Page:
Although the catalyst (C) is consumed by the reaction 1, it is subsequently produced by reaction 2, and the overall reaction where the catalyst is neither consumed nor produced is:
Silver used in the present invention is composed of the two stable isotopes Ag-107 and Ag-109 with Ag-107 being the most abundant at 51.839% and is not toxic having germicidal effects and kills many microbial organisms without causing noticeable harm to more complex life-forms. Silver plays no natural biological role in humans and in the present invention essentially produces similar results to that of catalytic converters breaking down much more damaging byproducts in automobile exhaust systems which uses platinum and rhodium as its metal catalyst. Generally, catalysts are solids and their reactants and products are gases or liquids (6). To effect a reaction, one or more of the reactants must diffuse to the catalyst surface (30) and adsorb onto it, desorbing from the catalyst surface after the reaction has occurred.
In the present invention silver only speeds up the germ killing, bacteria destroying, sterilizing reaction being caused by the liquid antiseptic or water in the bottle cavity which ordinarily occurs too slowly to be observed or of little use to the process without the filament.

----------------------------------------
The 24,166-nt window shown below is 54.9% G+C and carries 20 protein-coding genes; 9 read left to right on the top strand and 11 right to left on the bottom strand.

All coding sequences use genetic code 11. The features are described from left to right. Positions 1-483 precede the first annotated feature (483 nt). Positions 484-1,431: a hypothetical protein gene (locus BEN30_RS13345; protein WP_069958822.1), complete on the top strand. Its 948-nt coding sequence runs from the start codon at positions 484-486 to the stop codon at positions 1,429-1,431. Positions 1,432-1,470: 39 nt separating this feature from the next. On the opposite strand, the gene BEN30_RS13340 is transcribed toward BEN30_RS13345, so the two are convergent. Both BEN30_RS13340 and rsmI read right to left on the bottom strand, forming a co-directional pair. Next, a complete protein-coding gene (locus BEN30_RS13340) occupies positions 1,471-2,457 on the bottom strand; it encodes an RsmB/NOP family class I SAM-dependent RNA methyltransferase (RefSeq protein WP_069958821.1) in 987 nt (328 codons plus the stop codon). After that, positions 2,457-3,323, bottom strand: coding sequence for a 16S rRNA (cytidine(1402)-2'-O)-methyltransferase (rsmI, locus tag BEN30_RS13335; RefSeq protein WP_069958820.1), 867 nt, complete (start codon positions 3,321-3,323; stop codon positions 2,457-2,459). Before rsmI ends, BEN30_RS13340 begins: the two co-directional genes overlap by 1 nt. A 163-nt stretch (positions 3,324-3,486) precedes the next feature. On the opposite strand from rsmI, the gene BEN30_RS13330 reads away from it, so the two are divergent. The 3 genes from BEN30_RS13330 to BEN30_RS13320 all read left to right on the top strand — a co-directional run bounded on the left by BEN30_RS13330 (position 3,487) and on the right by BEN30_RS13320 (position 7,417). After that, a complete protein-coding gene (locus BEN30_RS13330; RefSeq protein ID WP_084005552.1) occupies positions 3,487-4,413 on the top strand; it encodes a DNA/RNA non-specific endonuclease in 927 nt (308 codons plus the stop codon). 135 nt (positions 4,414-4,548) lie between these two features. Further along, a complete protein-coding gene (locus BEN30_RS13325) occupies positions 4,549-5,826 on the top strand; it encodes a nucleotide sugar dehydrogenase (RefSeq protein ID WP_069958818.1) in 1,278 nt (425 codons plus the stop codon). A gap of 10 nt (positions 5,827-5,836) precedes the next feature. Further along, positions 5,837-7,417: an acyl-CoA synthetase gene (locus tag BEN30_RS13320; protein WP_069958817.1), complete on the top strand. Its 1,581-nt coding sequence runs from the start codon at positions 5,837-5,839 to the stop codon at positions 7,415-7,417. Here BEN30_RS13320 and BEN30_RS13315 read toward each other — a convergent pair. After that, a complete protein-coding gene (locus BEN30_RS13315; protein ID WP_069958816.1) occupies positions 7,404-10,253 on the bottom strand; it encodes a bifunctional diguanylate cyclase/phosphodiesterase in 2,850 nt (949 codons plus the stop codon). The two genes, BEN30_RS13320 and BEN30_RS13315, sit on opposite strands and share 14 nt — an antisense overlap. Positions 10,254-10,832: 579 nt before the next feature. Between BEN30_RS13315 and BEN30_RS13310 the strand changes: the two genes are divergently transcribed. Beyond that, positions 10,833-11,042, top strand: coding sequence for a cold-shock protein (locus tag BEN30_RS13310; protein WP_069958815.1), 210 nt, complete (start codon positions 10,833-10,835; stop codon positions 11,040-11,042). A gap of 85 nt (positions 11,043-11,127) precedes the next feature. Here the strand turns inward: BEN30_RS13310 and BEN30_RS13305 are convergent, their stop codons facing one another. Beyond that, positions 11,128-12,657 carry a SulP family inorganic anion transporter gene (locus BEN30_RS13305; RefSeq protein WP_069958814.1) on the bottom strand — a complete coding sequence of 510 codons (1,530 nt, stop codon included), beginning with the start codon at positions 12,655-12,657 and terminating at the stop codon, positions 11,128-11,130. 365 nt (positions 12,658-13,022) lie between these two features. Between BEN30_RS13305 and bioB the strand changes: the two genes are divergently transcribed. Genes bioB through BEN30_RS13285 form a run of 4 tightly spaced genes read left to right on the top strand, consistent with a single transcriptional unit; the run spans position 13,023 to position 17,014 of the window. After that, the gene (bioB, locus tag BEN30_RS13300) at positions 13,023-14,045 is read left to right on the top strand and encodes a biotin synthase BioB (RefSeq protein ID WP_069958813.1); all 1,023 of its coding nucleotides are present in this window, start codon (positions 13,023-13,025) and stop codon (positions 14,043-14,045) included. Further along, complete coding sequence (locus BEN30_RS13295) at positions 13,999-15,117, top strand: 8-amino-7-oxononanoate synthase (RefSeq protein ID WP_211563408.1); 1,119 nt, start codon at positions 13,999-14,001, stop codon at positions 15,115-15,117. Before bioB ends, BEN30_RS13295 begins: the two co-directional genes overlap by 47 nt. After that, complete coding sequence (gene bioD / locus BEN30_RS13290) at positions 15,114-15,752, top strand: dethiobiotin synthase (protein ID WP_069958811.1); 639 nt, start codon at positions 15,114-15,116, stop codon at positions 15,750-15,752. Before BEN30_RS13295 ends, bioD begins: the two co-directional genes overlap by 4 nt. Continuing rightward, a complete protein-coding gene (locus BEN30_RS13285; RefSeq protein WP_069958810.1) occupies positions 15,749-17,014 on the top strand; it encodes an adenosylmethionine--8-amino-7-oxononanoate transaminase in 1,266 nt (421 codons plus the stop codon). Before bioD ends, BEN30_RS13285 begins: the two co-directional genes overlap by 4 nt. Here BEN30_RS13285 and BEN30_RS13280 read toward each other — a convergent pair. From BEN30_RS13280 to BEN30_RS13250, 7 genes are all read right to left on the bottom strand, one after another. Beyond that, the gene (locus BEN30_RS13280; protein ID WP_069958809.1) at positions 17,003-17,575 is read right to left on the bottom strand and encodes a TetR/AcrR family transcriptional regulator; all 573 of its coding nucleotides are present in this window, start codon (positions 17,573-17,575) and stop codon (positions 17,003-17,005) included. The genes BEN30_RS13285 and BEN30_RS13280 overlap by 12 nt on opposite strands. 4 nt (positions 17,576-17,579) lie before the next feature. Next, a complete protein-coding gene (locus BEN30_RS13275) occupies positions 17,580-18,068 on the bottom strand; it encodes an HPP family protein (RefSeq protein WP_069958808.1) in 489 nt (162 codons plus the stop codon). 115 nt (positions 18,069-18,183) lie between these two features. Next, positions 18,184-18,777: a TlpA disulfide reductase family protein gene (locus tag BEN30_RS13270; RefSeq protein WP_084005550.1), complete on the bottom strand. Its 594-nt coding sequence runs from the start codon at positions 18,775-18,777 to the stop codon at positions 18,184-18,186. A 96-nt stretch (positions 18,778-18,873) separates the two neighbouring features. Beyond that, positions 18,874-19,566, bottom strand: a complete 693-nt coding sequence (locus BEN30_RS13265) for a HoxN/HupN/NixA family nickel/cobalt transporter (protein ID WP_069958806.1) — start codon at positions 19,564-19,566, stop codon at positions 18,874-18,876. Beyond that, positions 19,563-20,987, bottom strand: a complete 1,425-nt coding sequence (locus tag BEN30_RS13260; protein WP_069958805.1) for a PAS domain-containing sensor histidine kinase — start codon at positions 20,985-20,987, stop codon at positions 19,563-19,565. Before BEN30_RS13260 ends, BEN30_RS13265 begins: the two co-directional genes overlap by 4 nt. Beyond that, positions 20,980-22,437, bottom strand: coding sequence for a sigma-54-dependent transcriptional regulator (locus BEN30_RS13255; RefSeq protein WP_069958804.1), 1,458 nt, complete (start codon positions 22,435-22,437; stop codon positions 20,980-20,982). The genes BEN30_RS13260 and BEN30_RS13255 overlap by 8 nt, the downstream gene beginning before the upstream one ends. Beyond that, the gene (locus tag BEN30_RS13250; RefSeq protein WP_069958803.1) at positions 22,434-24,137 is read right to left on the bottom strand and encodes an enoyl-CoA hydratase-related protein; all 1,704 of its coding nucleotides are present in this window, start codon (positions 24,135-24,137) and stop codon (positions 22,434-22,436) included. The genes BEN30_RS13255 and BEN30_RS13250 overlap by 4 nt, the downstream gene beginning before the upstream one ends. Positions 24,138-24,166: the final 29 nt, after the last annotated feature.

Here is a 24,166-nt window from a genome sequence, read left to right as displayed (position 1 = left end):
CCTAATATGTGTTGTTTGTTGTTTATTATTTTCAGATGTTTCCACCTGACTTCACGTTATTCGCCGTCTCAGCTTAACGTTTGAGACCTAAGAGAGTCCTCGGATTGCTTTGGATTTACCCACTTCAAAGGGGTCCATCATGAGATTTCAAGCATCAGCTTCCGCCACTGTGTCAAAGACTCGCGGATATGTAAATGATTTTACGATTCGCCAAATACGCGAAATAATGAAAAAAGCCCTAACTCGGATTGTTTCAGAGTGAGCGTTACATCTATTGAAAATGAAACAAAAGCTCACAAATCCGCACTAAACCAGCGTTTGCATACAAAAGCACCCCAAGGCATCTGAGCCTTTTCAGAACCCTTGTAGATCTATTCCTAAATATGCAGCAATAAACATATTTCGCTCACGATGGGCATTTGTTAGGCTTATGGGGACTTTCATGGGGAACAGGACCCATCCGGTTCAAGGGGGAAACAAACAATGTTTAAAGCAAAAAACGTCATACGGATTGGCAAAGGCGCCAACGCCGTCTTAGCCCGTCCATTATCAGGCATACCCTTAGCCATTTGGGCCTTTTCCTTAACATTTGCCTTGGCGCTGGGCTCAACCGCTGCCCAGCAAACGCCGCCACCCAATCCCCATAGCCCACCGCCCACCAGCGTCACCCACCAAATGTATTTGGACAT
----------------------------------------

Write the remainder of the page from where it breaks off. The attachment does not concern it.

5. The process of structuring the present invention.
A heated glue apparatus with an adjustable temperature range from 200 degrees F. to 500 degrees F. for hot melt adhesive with a needle nose applicator tip is set into position over a passing recurring conveyor having an adjustable height of 36 inches above the finished floor elevation.
A passing conveyor system of the seat type is positioned to encircle the industrial pneumatic bulk applicator, passing below the needle nose tip open end where it is preset to stop in succession to allow automatic heated glue-bonding adhesive from the needle nose tip to be injected into the closure top and toothbrush handle pan area filling to a predetermined thickness.